Alastair Campbell: Sing When You're Winning

He spun the Tories out of office and Britain towards war with Iraq. But there’s one piece of history not even Alastair Campbell’s fiercest critics – the ones who’ve branded him “Bill Sykes’ bulldog”, an “obvious psychopath” and a “big c**t” – could accuse him of sexing up.

It’s March 1994. Tony Blair is five months away from becoming Labour leader, three years from power. And he’s freezing his arse off in the Rink End of Hartlepool’s Victoria Ground. “That was the only time I got Tony to watch Burnley,” says his former director of communications and strategy.

“It was bloody cold. We were playing in revolting green and black halves. Adrian Heath and Keith Pinder got sent off. We got stuffed 4-1. And across the stadium, we couldn’t miss Peter Mandelson {the well-known football fan and MP for Hartlepool] cavorting around in his Harry Potter club scarf. Horrendous.”

Campbell’s devotion to Burnley is unimpeachable. “My first game was in 1961, when I was four. Burnley were defending league champions and one of the Big Three: us, Man United and Spurs.

“We moved to Leicester when I was 10, then I went to Cambridge University, and the further away a game was, the bigger the challenge. After one night match at Carlisle I could get a lift back to Burnley but no further. I ended up sleeping in a boat in someone’s garden.”

In 1998, with Labour in power, the stakes got a little higher. “I got stuck at an EU summit in Brussels and missed us staying up by beating Plymouth in the last game. So two years later, when we had to win at Scunthorpe on the last day to go up, I was determined to go. But we were in Belfast, bogged down in the peace talks.

“In the end I made my excuses and I felt so guilty about it. I could see Tony staring through me from the other end of the table. We went up, so it was worth it, but I found out later that the talks would have broken up in time anyway – Bertie Aherne had tickets to Man United.”

Despite recent struggles, culminating in the sacking of Steve Cotterill, Campbell puts a positive spin on his 46 years as a fan. “The steady decline from the First to the Fourth was dreadful, but we had no divine right to be up there. And I’ve seen us win in the FA Cup quarter-final, beat Liverpool, go to Leeds and win 4-1 to end Don Revie’s record unbeaten run, win 4-1 at Spurs in the League Cup, go up through the play-offs and play in front of 88,000 at Wembley in the Sherpa Van Trophy.

“But we don’t have money, so for us the parachute payments are a disaster. We seem to have formalised an arrangement where there’s 14 permanent members of the Premier League and then another six or eight teams who go up and down. It’s hard to imagine us ever stabilising as a Premier League club.”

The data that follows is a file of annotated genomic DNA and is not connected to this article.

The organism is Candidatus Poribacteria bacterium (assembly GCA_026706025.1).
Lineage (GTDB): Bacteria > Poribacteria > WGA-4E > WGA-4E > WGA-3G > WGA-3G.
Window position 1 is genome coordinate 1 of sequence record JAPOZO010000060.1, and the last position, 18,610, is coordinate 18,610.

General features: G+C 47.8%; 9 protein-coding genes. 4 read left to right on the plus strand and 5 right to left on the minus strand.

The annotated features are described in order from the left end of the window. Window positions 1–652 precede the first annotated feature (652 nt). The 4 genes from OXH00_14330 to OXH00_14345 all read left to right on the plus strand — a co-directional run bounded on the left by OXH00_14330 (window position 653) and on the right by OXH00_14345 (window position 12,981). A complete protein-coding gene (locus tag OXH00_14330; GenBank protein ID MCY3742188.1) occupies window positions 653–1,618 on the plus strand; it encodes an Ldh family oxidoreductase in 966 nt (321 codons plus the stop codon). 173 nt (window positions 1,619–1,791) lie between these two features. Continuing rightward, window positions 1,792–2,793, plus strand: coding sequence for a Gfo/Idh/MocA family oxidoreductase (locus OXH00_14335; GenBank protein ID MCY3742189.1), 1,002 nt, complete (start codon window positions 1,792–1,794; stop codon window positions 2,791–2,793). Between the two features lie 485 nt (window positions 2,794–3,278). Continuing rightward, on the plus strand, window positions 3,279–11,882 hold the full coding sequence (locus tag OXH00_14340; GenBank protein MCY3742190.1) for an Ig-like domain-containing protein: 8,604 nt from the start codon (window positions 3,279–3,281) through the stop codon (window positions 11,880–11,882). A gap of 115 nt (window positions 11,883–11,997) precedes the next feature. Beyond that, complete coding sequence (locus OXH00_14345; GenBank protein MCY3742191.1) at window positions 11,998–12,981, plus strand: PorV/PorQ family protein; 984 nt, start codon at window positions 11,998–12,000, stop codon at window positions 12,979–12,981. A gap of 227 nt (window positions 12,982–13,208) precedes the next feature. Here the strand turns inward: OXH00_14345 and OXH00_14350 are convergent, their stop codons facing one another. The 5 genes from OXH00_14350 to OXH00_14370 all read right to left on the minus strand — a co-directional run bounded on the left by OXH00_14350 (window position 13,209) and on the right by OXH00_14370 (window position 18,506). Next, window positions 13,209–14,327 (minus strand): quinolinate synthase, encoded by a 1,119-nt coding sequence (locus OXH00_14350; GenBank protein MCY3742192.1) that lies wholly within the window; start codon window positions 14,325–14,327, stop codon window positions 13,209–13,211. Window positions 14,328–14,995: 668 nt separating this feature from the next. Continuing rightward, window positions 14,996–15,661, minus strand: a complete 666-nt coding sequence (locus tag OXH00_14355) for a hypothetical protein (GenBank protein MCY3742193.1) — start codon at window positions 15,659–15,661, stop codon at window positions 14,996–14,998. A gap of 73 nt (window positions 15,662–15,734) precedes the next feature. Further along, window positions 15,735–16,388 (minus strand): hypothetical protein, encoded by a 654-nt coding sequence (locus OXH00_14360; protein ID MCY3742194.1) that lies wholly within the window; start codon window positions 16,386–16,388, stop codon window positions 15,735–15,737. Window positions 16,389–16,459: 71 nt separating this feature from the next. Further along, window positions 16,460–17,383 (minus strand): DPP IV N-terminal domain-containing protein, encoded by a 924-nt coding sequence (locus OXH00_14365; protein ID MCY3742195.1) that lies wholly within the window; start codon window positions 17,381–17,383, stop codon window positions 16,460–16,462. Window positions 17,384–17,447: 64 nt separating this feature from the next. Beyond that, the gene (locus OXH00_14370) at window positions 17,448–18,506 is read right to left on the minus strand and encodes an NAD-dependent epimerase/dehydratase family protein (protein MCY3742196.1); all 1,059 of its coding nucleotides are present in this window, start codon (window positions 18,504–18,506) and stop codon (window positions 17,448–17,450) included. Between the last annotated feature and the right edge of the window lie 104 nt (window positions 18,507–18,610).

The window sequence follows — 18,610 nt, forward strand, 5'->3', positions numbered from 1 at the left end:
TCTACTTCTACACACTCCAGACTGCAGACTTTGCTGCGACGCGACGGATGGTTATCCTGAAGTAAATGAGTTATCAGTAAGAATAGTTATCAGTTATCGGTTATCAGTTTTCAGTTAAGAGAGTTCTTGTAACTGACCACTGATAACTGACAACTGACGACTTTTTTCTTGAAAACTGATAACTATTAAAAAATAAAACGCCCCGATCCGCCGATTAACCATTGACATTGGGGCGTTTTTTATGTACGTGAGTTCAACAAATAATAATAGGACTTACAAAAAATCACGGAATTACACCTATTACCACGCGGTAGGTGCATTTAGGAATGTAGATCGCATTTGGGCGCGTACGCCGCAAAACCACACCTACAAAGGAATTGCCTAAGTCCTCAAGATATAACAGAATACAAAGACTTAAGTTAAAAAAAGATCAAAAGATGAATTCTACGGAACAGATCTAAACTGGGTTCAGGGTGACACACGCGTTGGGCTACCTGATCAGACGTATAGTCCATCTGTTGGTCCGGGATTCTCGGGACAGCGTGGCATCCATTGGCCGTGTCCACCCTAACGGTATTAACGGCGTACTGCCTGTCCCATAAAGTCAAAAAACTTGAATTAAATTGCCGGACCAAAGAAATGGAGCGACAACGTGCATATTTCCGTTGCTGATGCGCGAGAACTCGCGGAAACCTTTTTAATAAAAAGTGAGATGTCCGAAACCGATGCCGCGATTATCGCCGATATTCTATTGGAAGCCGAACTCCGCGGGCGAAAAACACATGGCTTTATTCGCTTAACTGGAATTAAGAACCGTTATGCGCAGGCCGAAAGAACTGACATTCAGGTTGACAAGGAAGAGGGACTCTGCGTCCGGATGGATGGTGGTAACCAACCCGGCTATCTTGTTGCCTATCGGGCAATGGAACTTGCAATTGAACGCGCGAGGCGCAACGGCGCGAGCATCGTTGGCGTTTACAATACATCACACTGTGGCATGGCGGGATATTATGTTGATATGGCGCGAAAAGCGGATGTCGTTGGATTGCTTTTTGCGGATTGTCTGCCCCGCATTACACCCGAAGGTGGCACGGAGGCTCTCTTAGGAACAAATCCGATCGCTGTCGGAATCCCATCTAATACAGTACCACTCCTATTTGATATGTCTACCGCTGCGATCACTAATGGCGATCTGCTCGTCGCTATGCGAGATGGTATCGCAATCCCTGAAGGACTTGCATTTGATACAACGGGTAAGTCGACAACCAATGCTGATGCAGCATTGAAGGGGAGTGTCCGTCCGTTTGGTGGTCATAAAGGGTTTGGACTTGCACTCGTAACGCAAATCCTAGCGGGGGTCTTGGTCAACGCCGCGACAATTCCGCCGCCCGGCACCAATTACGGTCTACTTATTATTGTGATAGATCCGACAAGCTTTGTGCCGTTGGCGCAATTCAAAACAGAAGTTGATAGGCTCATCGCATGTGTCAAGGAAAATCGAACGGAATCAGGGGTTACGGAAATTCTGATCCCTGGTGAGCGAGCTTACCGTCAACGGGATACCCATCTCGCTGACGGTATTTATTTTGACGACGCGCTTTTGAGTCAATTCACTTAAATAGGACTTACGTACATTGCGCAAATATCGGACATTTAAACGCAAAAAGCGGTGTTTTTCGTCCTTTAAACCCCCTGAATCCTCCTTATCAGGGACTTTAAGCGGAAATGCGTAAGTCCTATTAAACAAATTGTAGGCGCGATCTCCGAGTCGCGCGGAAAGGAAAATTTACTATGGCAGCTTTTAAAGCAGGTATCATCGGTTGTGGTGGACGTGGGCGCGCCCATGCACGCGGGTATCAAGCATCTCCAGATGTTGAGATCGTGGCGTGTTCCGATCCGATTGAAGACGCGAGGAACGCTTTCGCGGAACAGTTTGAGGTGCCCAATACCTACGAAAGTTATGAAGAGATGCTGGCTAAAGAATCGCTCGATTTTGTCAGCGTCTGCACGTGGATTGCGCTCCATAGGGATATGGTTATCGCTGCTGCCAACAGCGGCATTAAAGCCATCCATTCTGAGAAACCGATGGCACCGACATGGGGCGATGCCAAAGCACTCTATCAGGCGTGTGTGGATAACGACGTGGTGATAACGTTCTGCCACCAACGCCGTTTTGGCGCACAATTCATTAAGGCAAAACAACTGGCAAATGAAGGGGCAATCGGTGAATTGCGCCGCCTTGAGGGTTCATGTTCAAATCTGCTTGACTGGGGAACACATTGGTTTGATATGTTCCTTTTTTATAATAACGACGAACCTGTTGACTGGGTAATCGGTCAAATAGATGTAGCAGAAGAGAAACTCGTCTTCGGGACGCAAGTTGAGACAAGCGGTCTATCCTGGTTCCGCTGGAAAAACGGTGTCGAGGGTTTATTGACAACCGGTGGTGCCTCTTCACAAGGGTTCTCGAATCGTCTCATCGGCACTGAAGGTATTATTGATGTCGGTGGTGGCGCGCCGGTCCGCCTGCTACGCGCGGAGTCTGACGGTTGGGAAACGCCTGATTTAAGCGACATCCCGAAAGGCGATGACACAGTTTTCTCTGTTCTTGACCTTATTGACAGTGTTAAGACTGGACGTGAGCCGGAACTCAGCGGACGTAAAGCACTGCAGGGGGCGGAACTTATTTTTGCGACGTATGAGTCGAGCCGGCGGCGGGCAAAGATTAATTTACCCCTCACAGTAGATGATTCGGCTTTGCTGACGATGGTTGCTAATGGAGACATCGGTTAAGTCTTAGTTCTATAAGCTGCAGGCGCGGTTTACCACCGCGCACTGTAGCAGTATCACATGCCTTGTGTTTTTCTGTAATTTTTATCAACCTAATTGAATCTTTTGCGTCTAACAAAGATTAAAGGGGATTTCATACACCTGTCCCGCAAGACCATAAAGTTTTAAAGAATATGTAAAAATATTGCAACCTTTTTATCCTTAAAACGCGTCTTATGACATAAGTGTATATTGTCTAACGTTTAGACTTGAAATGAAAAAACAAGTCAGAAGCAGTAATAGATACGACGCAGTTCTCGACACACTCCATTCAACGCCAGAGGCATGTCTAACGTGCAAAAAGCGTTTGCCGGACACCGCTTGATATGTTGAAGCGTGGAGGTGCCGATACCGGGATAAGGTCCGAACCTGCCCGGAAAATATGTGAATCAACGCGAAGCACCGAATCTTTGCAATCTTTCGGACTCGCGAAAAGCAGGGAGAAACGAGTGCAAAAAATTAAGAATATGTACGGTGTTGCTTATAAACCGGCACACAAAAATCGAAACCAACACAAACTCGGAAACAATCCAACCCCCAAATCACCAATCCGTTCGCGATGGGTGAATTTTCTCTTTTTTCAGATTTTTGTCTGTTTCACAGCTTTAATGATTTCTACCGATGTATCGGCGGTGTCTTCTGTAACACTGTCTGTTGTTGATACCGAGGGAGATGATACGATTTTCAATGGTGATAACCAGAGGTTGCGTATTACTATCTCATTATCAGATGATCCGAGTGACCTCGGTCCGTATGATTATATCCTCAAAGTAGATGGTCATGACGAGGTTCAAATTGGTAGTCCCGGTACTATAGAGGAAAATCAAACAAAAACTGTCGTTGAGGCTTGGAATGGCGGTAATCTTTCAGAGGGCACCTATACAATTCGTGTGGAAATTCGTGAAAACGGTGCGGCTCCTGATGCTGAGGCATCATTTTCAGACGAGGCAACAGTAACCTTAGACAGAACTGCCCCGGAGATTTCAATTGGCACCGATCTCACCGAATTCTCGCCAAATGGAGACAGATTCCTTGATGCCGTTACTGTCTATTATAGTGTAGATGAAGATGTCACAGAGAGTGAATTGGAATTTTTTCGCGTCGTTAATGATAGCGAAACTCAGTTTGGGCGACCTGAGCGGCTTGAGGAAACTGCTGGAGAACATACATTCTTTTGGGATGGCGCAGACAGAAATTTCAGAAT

Of course, Campbell would love a season in the sun and a trip to Old Trafford, where the Labour-supporting manager is, he says, “a mate” who turned Campbell’s eldest son Rory into a Red Devil through “sustained psychological pressure”.

He’d fancy a trip to Blackburn, too. “The hatred is extraordinary. When we lost in the 1991 play-offs they flew a plane over Turf Moor with a banner reading ‘Staying Down 4-Ever’. A few years later they lost to a Swedish team in the UEFA Cup and the next morning, someone had changed the signs on the way into town to read ‘Welcome To Burnley, Twinned With Trelleborg’.”

Despite his own credentials, Campbell won’t be drawn into a discussion of which politicians are ‘real’ fans, though he does roll his eyes at the mention of David Cameron’s supposed love of Villa.

“It’s all bollocks,” he says. “People believe what they want to believe. They’ll say Tony can’t be a Newcastle fan because you never see him at St James’, but security becomes such a pain in the arse for everyone that it’s just not worth it. You still hear this myth that Tony said he used to watch Jackie Mi�lburn from the Gallowgate, even though when Tony went on Football Focus they played a clip of the interview which proved he’d said nothing of the sort. You can’t win.

“Gordon Brown got abuse for saying Gazza’s goal against Scotland in Euro 96 was one of the best he’d ever seen. He must have known Scots would attack him for being pro-English and the English would say he was trying to pander to them – but he still said it. No one seems to believe him and think, ‘what if it was one of the best goals he’d ever seen?’”

Some might find it hard to believe too that despite his enemies on both the right and anti-war left, Campbell’s match days are surprisingly quiet. “I don’t get much abuse... to my face. Apart from during the fuel protests when we ran into some Birmingham fans on a train. I can’t remember exactly what was said, but I can tell you it wasn’t a policy discussion.

“I’m not exactly scared of confrontation and it started to get a bit heavy. Then one of their mates piled in and said ‘Fuckin’ pack it in lads – this bloke helped get rid of Thatcher’. So they did.”
And with that memory, New Labour’s semi-retired attack dog finally bares his teeth. And laughs.

From the January 2008 issue of FFT


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